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Unless otherwise noted, all events will take place from 5 pm to 6 pm in the Feinberg Library Reading Room on level three. They are open to the public.
February 24 at 7 pm. Join author Don Papson for a discussion of his book, Secret Lives of the Underground Railroad in New York City, co-authored with Tom Calarco. Secret Lives tells the story of the interracial collaboration of Sidney Howard Gay and Louis Napoleon in the Underground Railroad. It uses the previously unpublished Record of Fugitives that Gay kept from 1855-to-1856. It goes on to explore the full lives of these men, recounting other incidents during their involvement in the Underground Railroad. Learn more.
Come hear SUNY Plattsburgh faculty speak about groundbreaking books that changed our understanding of the world.
Wednesday, February 11—Dr. Seuss' Hooray for Diffendoofer Day
Dr. Robert Ackland, Professor of Literacy Education, will speak on "Dr. Seuss Meets Dr. Dewey: Diffendoofer School Exemplifies Democracy and Education." Notes and sketches found after author Theodor Geisel's death formed the basis of Hooray for Diffendoofer Day (1998). In an age of the Common Core and high-stakes testing, let’s look at how John Dewey’s seminal work on experiential education is connected to the school envisioned by Dr. Seuss—a place where you learn to think. Before the presentation, feel free to visit Diffendoofer School via YouTube and access the complex text of Democracy and Education (1916).
Tuesday, March 31—Charles Darwin's On the Origin of Species
Dr. Becky Kasper, Director of the Center for Teaching Excellence, will speak on "The Ongoing Struggle for Hearts and Minds." The publication of Darwin’s Origin of the Species in 1859 accelerated crises of religious identity spurred by the advance of scientific inquiry and the application of historical-critical methods to scripture. In the blink of an eye the battle lines between science and faith were drawn. By the early twentieth century, Christian fundamentalists had achieved cultural (and political) success countering the theory of evolution with their own account of the creation of the world based on the inerrancy of scripture, dramatically illustrated by the 1925 Scopes Monkey Trial. The battles continue to this day as evidenced in Supreme Court cases concerning education and creationism, political platforms regarding climate change, and passionate public debates on faith and reason.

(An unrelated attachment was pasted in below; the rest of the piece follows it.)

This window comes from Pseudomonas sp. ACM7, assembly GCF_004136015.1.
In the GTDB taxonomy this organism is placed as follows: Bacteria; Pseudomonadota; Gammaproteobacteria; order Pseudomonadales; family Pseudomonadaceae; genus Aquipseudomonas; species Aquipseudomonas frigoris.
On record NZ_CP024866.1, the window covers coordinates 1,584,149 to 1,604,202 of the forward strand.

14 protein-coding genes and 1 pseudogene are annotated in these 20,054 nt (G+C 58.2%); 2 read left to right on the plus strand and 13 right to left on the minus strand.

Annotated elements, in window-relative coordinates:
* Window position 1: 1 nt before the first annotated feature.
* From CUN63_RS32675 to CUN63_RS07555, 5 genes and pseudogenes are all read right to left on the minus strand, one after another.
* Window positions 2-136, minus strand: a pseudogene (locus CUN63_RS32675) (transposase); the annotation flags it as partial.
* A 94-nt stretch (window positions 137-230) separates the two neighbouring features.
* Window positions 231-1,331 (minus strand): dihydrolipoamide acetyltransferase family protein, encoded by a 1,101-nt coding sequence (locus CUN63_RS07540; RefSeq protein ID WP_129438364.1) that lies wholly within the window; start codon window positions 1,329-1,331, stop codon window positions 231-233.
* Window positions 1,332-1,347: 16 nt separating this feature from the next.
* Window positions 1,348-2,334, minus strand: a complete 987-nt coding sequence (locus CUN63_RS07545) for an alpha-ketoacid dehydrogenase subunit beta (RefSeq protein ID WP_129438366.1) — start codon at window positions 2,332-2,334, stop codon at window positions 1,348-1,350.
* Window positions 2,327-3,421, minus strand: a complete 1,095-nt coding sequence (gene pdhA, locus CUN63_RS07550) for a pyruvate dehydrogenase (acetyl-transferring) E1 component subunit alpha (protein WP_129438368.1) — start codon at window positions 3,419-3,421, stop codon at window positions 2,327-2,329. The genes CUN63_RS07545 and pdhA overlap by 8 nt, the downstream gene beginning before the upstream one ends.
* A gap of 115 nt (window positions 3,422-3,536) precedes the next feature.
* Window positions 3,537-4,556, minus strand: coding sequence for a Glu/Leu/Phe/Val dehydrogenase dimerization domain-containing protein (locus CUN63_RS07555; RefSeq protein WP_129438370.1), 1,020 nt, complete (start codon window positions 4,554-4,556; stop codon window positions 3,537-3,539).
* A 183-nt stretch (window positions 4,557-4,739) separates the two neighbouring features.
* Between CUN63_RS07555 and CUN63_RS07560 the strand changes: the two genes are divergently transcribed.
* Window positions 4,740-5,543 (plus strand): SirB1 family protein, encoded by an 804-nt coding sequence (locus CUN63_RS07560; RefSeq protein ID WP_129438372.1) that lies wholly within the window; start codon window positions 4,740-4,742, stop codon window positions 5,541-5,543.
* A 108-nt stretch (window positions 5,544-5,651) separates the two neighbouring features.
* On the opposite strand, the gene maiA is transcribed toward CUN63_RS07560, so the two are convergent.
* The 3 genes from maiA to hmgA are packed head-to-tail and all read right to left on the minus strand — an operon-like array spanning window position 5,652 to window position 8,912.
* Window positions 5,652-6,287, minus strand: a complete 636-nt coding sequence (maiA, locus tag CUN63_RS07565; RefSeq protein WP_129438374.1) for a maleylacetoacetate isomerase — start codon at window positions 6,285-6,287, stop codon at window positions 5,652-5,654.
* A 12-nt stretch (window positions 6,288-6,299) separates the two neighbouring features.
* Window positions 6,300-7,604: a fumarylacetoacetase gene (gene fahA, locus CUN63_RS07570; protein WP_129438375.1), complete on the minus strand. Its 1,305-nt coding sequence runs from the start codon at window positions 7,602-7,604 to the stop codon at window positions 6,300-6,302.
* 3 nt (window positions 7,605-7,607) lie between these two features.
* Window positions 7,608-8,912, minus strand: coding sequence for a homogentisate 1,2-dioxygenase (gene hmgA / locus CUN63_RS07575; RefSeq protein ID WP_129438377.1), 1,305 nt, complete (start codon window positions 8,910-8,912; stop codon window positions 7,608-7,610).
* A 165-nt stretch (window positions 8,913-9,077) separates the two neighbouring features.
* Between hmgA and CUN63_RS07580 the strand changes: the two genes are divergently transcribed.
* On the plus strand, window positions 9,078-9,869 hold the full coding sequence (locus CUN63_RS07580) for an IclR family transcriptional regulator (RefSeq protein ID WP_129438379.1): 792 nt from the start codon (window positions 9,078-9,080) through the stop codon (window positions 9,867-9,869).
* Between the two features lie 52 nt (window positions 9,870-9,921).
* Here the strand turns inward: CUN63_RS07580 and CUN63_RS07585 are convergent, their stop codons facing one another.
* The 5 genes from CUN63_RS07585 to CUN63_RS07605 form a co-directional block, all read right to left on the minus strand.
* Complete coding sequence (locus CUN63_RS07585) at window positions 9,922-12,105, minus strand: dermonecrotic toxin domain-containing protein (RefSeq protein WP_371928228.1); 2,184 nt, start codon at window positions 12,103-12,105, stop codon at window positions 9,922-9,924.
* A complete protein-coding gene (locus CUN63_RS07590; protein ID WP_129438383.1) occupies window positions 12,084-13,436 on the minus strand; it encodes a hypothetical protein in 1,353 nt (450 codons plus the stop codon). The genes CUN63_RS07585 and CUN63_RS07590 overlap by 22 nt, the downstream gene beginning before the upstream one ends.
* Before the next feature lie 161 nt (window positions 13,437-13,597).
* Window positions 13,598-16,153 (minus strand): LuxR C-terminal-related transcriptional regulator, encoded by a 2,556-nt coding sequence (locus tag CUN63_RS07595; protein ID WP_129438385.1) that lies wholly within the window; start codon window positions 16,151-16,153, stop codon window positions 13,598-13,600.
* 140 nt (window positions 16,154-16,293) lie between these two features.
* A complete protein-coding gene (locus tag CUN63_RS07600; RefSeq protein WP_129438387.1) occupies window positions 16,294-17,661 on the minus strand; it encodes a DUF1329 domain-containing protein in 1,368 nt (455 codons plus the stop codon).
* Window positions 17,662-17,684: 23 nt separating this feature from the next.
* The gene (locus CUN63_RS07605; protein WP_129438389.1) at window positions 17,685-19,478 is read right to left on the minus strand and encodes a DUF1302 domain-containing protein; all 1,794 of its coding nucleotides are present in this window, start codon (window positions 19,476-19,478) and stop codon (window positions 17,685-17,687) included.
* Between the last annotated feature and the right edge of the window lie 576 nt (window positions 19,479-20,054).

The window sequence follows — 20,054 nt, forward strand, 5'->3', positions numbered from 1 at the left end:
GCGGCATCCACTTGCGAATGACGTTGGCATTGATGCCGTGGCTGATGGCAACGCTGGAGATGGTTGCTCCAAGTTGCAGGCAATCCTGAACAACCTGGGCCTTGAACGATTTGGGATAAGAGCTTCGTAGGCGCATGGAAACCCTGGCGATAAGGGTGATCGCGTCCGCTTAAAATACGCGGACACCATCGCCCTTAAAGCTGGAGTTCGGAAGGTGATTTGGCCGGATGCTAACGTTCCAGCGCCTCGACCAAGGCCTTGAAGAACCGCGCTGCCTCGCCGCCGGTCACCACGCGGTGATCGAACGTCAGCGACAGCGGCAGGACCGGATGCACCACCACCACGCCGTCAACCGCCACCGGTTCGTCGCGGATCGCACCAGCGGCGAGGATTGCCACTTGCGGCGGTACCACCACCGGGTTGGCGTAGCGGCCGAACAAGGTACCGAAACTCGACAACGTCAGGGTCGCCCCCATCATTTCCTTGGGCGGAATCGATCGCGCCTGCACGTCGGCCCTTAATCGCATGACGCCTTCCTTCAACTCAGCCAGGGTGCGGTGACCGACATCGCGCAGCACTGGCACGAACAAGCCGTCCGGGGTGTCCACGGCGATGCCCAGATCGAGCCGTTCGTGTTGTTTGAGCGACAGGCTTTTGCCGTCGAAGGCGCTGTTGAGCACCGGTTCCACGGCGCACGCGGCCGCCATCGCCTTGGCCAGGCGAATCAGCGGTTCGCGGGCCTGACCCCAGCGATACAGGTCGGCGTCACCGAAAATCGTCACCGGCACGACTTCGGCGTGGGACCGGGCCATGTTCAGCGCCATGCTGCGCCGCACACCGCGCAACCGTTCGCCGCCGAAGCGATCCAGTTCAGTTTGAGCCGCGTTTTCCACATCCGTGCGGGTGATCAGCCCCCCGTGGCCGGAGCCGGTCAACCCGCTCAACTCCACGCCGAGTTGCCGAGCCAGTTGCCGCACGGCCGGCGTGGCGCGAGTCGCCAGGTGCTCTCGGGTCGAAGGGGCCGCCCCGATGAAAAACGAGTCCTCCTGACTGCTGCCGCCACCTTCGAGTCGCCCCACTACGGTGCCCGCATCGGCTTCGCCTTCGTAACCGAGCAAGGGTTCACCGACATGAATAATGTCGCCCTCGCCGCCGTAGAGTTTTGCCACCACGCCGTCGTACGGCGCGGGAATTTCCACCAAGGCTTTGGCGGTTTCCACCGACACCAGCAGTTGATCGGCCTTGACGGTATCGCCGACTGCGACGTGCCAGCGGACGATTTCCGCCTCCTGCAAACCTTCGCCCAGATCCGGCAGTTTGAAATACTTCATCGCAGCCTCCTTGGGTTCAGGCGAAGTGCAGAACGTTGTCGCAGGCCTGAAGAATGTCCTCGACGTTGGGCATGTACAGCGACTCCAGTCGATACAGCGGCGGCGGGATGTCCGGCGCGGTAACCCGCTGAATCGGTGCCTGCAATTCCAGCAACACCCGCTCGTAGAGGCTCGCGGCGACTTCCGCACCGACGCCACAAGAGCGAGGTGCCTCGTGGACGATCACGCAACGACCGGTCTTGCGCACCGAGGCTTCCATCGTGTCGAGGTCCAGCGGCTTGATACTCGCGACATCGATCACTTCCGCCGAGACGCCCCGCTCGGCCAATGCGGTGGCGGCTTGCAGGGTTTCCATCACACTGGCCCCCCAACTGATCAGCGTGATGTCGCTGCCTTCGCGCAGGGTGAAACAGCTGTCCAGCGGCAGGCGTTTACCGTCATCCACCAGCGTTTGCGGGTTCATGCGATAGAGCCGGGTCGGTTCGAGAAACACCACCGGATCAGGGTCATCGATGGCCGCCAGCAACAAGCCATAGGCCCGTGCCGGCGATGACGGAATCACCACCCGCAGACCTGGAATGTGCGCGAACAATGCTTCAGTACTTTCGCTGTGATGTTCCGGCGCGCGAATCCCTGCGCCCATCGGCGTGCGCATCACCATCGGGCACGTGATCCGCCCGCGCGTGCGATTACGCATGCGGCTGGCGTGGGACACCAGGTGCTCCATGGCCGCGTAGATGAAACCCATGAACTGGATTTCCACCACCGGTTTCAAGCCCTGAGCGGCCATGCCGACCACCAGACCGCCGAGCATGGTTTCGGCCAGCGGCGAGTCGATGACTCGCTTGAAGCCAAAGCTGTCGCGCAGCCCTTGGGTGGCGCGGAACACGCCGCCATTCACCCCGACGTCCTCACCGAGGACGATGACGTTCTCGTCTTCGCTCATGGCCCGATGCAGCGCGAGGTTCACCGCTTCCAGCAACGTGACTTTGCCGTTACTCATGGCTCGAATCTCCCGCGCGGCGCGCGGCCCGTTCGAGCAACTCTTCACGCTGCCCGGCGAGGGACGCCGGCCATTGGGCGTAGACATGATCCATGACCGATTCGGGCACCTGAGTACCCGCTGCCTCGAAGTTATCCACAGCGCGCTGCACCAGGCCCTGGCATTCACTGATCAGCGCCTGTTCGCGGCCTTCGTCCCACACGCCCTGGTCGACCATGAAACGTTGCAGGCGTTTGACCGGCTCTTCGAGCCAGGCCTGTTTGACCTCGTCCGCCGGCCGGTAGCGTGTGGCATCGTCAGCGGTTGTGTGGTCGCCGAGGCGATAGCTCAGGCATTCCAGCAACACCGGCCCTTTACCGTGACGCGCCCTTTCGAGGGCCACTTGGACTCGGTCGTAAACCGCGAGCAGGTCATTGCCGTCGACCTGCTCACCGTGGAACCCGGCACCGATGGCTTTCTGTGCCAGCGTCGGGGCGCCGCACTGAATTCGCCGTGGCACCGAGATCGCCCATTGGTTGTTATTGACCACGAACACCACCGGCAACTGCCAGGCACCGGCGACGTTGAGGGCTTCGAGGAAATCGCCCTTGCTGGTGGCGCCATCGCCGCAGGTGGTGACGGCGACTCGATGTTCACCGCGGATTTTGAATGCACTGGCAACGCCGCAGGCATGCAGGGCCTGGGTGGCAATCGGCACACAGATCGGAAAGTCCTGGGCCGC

Wednesday, April 22—William Wordsworth's and Samuel Taylor Coleridge's Lyrical Ballads
Dr. Ann Tracy, Distinguished Teaching Professor and Adjunct Professor Emerita of English, will speak on "Lyrical Ballads—It’s Not Just the Name of a Bookstore." Devotees of Pope raged when they read Wordsworth’s poems in Lyrical Ballads, that 1798 collaboration with Coleridge that fired the opening salvos in the literary revolution that would later be called the Romantic Movement. In those days the two collaborators, plus Southey, were the Lake Poets, and the elegant rake Byron scorned them in rhyme—“the first is crazed beyond all hope, the second drunk, the third so quaint and mouthy.” He may have had a point about Southey. But without what that despised volume began, our own aesthetics and assumptions would have been quite different.
This Feinberg Library series features local writers giving readings of their works and leading conversations about poetry and fiction. Audience members will be invited to read from their own works in an Open Mic session at each event. Refreshments will be served.
Wednesday, Feb. 25—Carol Lipszyc, Associate Professor of English, will read from her newly published work of short fiction, The Saviour Shoes and Other Stories.
Thursday, April 2—Robin Caudell, writer for the Plattsburgh Press-Republican since 1990, will read from her collected poetry.
Wednesday, April 8—Jeff Cochran, a performance poet in local schools, churches, prisons, summer ed-programs, coffee houses and mountain meadows, has been writing poetry for 40 years. He also shares free verse, haiku, rap, and rhyme.
Banned Books Read-Out is an annual event that highlights the issue of "freedom to read" by having faculty, staff, and students read passages from banned and challenged books. Last year's iteration was wonderful success, with passages read from Whitman’s Leaves of Grass, Heller's Catch-22, Alexie’s The Absolutely True Diary of a Part-time Indian, Rushdie's The Satanic Verses, and more. Fall 2015 program TBA.
For more information, please contact:
Tim Hartnett, Associate Librarian
SUNY Plattsburgh / Feinberg Library
2 Draper Avenue, Plattsburgh, NY 12901
Phone: (518) 564-5205